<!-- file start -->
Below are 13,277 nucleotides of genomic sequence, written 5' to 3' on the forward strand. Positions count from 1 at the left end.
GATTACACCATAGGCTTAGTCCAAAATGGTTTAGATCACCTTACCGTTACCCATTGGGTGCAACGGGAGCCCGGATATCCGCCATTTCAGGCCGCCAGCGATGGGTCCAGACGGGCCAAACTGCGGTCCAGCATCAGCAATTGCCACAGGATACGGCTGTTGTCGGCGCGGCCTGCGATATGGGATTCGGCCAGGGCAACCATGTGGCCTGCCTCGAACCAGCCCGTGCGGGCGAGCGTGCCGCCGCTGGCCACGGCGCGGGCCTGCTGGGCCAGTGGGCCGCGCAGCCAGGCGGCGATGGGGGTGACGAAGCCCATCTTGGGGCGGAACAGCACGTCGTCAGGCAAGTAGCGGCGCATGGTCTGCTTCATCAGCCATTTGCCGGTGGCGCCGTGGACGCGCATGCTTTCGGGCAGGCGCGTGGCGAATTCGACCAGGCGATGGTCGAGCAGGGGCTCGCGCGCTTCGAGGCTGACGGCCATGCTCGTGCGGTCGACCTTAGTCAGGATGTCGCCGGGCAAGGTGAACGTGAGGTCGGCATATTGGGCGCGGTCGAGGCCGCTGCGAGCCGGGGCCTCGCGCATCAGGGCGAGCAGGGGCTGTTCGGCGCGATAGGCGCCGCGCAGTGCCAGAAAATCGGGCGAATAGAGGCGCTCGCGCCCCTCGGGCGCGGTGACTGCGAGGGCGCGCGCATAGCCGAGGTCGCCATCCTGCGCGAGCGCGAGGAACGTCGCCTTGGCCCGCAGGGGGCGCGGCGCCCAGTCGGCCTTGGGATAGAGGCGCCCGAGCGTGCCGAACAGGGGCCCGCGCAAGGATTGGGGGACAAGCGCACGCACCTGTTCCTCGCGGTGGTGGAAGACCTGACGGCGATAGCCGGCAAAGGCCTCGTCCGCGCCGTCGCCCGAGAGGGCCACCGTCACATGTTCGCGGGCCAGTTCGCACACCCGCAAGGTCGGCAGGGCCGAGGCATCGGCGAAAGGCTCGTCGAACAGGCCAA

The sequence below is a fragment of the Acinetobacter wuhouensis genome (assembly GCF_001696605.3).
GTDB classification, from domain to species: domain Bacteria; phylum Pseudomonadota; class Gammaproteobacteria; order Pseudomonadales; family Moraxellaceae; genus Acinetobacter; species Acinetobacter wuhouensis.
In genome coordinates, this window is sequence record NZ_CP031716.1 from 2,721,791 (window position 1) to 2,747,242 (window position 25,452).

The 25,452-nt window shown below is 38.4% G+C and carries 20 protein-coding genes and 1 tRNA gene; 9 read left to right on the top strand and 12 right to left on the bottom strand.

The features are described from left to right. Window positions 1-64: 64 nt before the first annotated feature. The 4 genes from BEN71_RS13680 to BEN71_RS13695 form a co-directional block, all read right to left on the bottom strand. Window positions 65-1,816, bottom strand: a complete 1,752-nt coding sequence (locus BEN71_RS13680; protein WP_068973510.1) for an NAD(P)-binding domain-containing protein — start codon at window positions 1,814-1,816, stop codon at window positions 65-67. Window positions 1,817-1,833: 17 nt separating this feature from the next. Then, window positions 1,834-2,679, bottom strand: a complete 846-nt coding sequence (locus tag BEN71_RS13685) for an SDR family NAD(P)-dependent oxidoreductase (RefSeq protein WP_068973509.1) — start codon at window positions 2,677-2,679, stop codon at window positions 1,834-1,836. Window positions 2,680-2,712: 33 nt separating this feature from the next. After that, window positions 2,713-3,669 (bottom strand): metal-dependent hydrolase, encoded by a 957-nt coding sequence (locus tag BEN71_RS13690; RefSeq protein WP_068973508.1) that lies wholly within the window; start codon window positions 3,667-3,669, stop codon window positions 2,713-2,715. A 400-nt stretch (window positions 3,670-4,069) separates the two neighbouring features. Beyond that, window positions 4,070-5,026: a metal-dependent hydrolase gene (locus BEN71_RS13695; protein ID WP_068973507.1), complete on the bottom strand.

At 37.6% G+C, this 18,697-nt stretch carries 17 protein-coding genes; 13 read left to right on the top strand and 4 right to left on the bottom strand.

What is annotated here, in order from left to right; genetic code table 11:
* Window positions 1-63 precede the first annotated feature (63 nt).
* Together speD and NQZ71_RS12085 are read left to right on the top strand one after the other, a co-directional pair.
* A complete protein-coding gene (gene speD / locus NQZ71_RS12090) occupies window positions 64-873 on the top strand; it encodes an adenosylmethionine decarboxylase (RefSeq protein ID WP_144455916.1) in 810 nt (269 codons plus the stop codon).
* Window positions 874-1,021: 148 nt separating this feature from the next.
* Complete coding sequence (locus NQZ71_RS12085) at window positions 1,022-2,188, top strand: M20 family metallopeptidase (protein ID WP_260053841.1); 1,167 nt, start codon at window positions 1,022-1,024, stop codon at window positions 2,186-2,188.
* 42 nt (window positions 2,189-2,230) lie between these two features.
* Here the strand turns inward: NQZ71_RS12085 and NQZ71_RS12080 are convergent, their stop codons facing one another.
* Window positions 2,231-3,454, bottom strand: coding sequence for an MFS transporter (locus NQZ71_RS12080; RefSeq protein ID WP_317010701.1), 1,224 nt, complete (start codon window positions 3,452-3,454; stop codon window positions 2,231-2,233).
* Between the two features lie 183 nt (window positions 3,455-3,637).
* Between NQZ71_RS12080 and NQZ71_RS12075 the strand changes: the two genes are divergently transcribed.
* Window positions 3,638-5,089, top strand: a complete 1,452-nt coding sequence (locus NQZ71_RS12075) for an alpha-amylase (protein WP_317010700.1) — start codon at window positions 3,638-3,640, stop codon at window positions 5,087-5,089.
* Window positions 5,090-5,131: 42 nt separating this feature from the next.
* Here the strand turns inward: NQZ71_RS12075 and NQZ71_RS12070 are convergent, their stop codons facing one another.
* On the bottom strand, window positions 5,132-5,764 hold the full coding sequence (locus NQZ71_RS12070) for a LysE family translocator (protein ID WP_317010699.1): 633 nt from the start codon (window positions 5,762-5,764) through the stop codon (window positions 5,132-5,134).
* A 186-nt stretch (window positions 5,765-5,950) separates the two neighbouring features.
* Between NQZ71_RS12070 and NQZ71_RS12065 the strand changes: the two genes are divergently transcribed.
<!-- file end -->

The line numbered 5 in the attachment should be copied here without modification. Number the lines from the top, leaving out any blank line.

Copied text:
In genome coordinates, this window is sequence record NZ_CP031716.1 from 2,721,791 (window position 1) to 2,747,242 (window position 25,452).